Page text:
At the peak of his popularity, Deadmau5 sold out Toronto's Rogers Centre and remains the only Canadian act to do so.

Electronic music producer Deadmau5 performs at SoFi Stadium, Saturday, July 17, 2021, in Los Angeles. (AP Photo/Chris Pizzello)

Ten years ago, when a more spirited Zimmerman appeared at CMW to discuss his flourishing career, he revealed to host Jian Ghomeshi that his accountant said he already had enough money to retire from music.

He didn't plan to, however, since there were many ideas he wanted to bring to fruition.

It would seem Zimmerman spends little time glancing back on those early highs.

“I don’t,” he confirms flatly.

Doesn’t marking a 25th-anniversary force him to reflect?

“Yeah, because you’re forcing me to,” he chuckles, firing off an expletive under his breath.

“I don’t sit at home, eat peanut butter and just reminisce while my cats are hanging out and I’m watching ‘Star Trek.’”

OK, so what's important these days?

"Just health," he answers. "Health and happiness is starting to kick in as what's really important."

Why would he choose those words?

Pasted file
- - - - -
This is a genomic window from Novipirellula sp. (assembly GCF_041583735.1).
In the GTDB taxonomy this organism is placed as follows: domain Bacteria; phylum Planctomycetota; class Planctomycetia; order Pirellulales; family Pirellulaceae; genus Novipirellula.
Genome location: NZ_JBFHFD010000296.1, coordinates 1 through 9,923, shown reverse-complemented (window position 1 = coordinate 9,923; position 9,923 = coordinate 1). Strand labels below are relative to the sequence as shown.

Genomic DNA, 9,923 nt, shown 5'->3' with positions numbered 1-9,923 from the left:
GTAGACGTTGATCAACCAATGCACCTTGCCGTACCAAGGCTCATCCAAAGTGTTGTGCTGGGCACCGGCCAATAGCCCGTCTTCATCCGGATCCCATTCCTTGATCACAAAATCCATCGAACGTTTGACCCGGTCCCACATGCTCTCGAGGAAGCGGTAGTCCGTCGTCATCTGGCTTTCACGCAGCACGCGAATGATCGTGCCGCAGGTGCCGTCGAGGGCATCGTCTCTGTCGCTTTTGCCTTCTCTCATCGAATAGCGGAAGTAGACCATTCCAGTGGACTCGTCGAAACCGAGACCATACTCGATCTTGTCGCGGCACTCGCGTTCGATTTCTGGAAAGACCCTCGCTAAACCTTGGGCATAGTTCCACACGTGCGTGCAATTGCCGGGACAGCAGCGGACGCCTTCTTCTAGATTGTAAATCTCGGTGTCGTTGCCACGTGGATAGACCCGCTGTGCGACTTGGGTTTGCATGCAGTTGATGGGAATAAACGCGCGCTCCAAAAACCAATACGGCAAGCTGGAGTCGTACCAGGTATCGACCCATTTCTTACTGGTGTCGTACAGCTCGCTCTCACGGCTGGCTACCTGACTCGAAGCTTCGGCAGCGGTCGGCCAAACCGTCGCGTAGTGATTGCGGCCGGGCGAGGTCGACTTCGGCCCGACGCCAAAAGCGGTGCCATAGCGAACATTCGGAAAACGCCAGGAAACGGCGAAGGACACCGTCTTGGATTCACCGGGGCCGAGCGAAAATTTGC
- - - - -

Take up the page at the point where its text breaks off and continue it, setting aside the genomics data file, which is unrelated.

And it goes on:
“Why?" he returns with another scoff. "You think I’d be ... happy with stage-four cancer in a hospital bed?”

Zimmerman concedes there’s some privilege in his response. After all, he notes while unloading another swear, it’s "easy to say when you made a (boatload) of money."

His final rebuff comes after a question about his enjoyment of trolling fellow artists, usually on social media but occasionally during his shows.

Most recently, he captured attention for one of his burns aimed directly at fellow Canadian Grimes during his set at Electric Daisy Carnival in Vegas.

The Vancouver electro-pop artist had already been skewered online for fumbling through technical issues during her debut DJ set at another festival.

Zimmerman twisted that knife at his own show by running a mocking video of her bungle as he dropped a pounding club beat. Was he taking a shot at Grimes as one of the growing number of celebrities who, despite their inexperience, seem to think they're DJs? Not really, he says.

If anything, Zimmerman seems annoyed at the snobbery of such a question and adopts a mocking prim accent.

"I take my partying very seriously when I go the electronic music show," he says, pounding the table.

"Tell you what, interview me a year from now and ask me how much anyone gives a (heck) or even remembers that."

"It's just fun, OK?" he adds. "And heaven forbid we have a little fun, some screaming and some laughs at a music festival. It'd be really weird if we didn't. It'd be very unmemorable if we were all very serious."

This report by The Canadian Press was first published June 12, 2024 Top Stories

Stay Connected